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  4. andrew says this is an overtone of what hears in conversations with ordinary germans: “The number of areas of profound disagreement has increased to the point where we can say that many of our basic values are different from Americans'”. now, i have never come across this. to me, it would seem that the conclusion most germans in comparing american and “european” (german) values come to is that they’re identical, but that there is fundamental disagreement as to what course of action those values demand.

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  5. “They won’t be nearly as magnanimous in the long run – in spite of their do-gooder talk.”

    Could be, Casey. The US attitude has mostly been one of benign neglect. That is not the mark of the EU I think. The new boss will be a busybody – if it succeeds in itt’s aim that is.

    It is possible that they will not. remember the old adage that when two nearly equal forces fight it’s usually a third party which benefits. China? India?

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  6. For those who wonder how this could happen in Germany, one M. Hagen found the answer rereading Hobbes’ Leviathan:

    To have received from one, to whom we think our selves equall, greater benefits than there is hope to Requite, disposeth to counterfiet love; but really secret hatred; and puts a man into the estate of a desperate debtor, that in declining the sight of his creditor, tacitely wishes him there, where he might never see him more. For benefits oblige; and obligation is thraldome; which is to ones equall, hateful.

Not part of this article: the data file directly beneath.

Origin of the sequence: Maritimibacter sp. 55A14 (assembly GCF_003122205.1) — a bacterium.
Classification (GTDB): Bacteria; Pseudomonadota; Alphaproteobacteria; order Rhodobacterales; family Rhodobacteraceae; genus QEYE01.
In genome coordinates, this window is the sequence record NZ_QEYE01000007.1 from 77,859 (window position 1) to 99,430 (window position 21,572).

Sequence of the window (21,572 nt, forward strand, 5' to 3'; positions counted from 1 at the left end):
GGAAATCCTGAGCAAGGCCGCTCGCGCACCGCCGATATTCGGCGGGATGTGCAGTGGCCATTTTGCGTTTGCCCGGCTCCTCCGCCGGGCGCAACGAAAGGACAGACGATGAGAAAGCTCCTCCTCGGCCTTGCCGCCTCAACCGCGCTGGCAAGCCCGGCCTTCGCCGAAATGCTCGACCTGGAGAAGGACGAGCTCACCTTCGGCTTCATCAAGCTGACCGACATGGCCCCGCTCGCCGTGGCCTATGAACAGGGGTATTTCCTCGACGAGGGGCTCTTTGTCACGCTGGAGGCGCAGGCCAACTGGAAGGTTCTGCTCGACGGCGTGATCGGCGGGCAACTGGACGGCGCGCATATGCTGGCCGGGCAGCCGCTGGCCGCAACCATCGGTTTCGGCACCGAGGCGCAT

O. M. Hartwich, another funny bone, is a thinkalike: he was reminded of Monthy Python’s Life Of Brian:

    REG: All right, but apart from the sanitation, the medicine, education, wine, public order, irrigation, roads, a fresh water system, and public health, what have the Romans ever done for us?
    XERXES: Brought peace.
    REG: Oh. Peace? Shut up!

    This should be valid for the rest of Europe as well – there was a time in the 30ies(!), when fascist regimes ruled most of the continent. Had the US decided not to interfere in WWII, millions more would have died, but Asia’s appendicitis would have had the chance to heal itself (eventually!), thus sparing us of losing our brittle pride. The US brought us peace and prosperity, and watched over it for 45 years – but what is that compared to its failing in Vietnam, Chile and Iraq?! Besides, cunning and selfish US had a hidden agenda: they wouldn’t let us join commie paradise! Additionally, they dared to elect a twit supreme for president – and that’s really demeaning: in all likelihood they did so just to humiliate us, those devious bastards.

    Not to be misunderstood: Most of what of my fellow anti-Americans dislike about the US galls my sensibilities too, be it capital punishment, black ghettoes, the clueless Near East politics of the past 50 years, predator capitalism (long live its Rhenish cousin) or presidential critters. However, I much prefer the US as ally to Russia, China or the Islamic axis of goodness and civilisational overdrive (wikipedia.org/wiki/Arab_Human_Development_Report) – and no, I don’t think our geriatric paradise will make it on its own; being xenophobic while needing planned immigration and whitelivered, while having the massive, unplanned, Muslim(*) variety is a match made in hell.

    * So I’m an Islamophobic bigot – you knew that, and while we are at it, let’s delve a little into conspiracy theories, ok? Here goes:

    Wilhelm Heitmeyer (taz.de/pt/2004/12/03/a0171.1/text), J. Müller, H. Schröder: Verlockender Fundamentalismus. Türkische Jugendliche in Deutschland [The Allure of Fundamentalism: Turkish Youths in Germany], Frankfurt/Main 1997 (2nd edition 1997);

    Please read that study. Its data is statistically representative, at least that’s what Heitmeyer says: he’s the goody-too-shoes that runs the long-term study “Deutsche Zustände” (=~ German state of affairs), which tells us on a yearly basis of Islamophobia’s appalling rise. Besides, he’s the guy over here who decided to introduce that term to academical discourse, so he is a good guy, ok?